• Does it feel harder to feel or express joy?  
  • Are you noticing more of a reliance or use of drugs and alcohol?

Wondering What High-Functioning Depression Looks Like?
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If you or someone you know is experiencing these symptoms more often than not, it’s worth having an open and honest conversation and considering treatment paths.

Pursuing Help

You may also feel plagued by feelings of hopelessness, anxiety, and self-doubt but your exterior circumstances are staying intact. If you are in pain or discomfort, regardless of your exterior life, you deserve help to feel healthy again. Depression in any form is not something that can be willed away by favorable external circumstances or positive thinking. Even if you are able to move toward your goals, your struggle with high functioning depression is likely adding a lot of extra baggage.

Options like talk therapy, medication, mindfulness tasks, and other activities known to boost your mood or feeling of wellbeing can all be a part of your plan to feel better. Establishing a routine that includes time or activities that directly help alleviate your symptoms lets you move forward every day as you figure out your long-term treatment plans.

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If the answer was "yes" to any of those questions, then it is likely that you may be suffering from High Functioning Depression. This short quiz should not be used as a diagnostic tool. It is simply a starting point as you try to understand what you are going through. Make an appointment with a doctor for a medical diagnosis and for the appropriate treatment path.

Speaking to a licensed therapist is a healthy first step towards understanding your feelings and where you can go from there. If you and your doctor categorize your symptoms as depression, treatment paths including medication and/or talk therapy can be pursued.

Depressive disorders and high functioning depression are more common than you might think, and people have been exactly where you are, scouring the internet for articles and advice on ways forward. Studies have shown that the vast majority of people find online therapy to be effective, with nearly 38% of users showing clinically significant improvement in symptoms of depression within 3 months.   

If you feel apprehensive about the idea of seeing a counselor in person or you can't fit in therapy with your hectic schedule, consider seeking support from counselors at BetterHelp. If you’re feeling hesitant about taking this step forward, an online therapist can be a low-risk and low-commitment step forward until you feel more comfortable. With BetterHelp, you can access the health care you need from the comfort and privacy of your own home (or wherever you have an internet connection). Read below for some reviews of BetterHelp counselors, from people experiencing similar issues.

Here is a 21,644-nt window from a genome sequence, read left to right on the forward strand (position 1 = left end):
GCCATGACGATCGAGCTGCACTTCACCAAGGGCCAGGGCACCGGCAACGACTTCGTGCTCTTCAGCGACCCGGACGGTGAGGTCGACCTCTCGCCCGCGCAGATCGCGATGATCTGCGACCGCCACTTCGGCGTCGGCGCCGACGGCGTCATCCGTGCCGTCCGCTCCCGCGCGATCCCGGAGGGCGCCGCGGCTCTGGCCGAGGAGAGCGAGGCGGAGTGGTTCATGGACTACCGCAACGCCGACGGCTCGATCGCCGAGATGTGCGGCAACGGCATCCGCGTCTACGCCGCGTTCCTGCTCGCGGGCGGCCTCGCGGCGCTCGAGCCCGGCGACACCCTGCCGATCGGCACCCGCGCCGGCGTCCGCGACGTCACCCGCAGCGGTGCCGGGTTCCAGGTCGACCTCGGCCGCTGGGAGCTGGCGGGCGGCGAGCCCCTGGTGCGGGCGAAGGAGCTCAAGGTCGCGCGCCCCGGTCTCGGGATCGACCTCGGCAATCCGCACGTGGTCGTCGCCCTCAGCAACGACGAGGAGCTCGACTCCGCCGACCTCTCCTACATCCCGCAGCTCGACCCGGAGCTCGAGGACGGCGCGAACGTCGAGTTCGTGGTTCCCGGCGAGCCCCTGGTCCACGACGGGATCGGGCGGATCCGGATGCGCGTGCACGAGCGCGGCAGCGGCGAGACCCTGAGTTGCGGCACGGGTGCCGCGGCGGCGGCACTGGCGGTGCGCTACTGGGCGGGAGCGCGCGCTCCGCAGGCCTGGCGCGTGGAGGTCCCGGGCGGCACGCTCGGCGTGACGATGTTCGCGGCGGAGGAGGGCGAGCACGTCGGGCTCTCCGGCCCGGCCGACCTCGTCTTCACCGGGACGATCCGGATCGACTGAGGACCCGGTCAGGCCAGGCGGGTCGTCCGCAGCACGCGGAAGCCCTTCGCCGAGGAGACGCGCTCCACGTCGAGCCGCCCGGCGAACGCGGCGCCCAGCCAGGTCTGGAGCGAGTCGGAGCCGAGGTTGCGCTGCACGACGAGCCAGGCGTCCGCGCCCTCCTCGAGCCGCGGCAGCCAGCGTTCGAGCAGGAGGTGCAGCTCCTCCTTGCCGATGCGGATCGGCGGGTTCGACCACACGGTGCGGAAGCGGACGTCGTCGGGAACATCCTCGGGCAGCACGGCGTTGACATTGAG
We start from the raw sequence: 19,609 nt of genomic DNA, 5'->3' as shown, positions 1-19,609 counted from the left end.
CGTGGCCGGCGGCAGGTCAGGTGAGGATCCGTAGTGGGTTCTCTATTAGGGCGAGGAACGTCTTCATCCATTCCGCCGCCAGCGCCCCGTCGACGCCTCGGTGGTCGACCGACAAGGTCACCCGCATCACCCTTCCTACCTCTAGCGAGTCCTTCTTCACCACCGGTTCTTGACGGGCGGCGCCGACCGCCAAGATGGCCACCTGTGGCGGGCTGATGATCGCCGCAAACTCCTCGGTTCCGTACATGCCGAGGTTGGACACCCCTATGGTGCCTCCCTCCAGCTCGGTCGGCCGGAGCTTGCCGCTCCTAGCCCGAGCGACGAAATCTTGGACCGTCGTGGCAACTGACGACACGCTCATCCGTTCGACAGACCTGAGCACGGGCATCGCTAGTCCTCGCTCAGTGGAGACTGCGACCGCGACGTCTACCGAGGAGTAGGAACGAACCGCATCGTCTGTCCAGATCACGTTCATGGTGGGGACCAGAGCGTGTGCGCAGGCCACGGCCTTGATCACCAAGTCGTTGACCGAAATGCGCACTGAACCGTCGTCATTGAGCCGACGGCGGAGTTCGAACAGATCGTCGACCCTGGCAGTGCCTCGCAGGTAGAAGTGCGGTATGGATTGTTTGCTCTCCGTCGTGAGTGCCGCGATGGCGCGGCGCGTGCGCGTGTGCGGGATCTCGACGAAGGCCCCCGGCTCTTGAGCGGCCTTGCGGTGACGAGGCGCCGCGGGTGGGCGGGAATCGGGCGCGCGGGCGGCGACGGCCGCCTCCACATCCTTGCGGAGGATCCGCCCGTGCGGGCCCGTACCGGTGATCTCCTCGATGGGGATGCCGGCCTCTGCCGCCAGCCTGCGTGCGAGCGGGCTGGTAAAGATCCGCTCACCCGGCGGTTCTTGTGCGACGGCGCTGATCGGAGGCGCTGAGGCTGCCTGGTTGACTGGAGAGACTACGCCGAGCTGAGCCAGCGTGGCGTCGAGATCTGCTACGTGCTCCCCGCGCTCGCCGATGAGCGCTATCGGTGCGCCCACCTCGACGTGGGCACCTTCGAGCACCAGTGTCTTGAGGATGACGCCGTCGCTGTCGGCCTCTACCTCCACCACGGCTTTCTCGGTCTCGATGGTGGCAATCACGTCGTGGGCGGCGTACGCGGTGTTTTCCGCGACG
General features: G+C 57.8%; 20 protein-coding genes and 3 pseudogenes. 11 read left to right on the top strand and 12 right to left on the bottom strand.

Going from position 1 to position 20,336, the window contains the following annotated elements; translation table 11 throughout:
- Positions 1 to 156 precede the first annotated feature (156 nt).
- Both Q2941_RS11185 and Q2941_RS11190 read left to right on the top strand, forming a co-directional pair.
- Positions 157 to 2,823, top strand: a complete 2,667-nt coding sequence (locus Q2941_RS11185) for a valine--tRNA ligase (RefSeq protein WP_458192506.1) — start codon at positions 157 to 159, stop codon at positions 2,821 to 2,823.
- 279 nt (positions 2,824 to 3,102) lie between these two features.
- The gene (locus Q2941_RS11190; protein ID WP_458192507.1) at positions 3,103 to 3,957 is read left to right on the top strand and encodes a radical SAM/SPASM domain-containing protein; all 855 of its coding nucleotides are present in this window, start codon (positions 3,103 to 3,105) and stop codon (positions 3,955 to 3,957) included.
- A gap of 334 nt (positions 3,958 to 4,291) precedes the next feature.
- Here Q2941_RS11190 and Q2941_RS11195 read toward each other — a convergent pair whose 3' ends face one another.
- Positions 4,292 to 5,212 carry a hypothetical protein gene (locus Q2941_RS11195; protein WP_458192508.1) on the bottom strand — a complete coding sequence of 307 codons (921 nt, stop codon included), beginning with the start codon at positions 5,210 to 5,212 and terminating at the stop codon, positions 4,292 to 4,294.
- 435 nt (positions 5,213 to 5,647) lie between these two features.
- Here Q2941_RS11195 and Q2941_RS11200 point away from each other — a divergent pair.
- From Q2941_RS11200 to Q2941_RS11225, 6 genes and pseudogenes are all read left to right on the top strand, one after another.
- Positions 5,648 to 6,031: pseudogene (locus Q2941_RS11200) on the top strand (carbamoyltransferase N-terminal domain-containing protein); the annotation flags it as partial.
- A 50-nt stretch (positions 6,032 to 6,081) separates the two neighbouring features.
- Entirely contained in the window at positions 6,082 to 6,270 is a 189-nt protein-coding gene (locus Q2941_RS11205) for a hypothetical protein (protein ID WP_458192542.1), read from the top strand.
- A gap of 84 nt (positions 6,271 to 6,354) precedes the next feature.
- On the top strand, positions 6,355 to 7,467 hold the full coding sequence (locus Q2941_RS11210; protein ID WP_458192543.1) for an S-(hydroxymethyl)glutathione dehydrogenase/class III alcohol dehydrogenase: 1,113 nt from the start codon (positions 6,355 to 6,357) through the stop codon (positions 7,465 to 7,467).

Counselor Reviews                                                                  

"Colleen has been an intricate part of my healing, and I know that I would not be as successful as I am without her encouragement, support, and advice. She is always there when I need her without hesitation and fully understands the goals I have and the challenges I face. She has wonderful techniques in helping me release and cope with stress and anxiety, and it has greatly reduced my depression. Colleen is an absolutely fantastic therapist, and I can't recommend her highly enough!"

“I have had chronic mild depression my whole 50 year life. Been to therapy, once long term, several other attempts where I did not connect, including a couple on BetterHelp, but made minimal progress. Laura is the first person who I felt has been able to zero in on the root problem and offer a path to recovery, and for the first time I am cautiously optimistic that with her help she can prod me and work with me to finally achieve happiness.”

Conclusion

If you are suffering from depression of any kind, you don't have to give up. If you feel you are affected by any of these symptoms, then you deserve to find ways to feel better. With some help from a license counselor, you can find balance and peace in your life again. If someone you know is suffering from depression, encourage them to investigate treatment paths. Listen to them if they need to talk, acknowledge, and empathize with what they're going through. Remind them they are not alone. With the right tools, living a truly fulfilling life is possible. Take the first step today.

If you feel like you are in a crisis and need someone to talk to immediately, there are resources. For confidential help, you can call 844-208-0633 or get 24/7 assistance from the crisis line at 1-866-996-0991.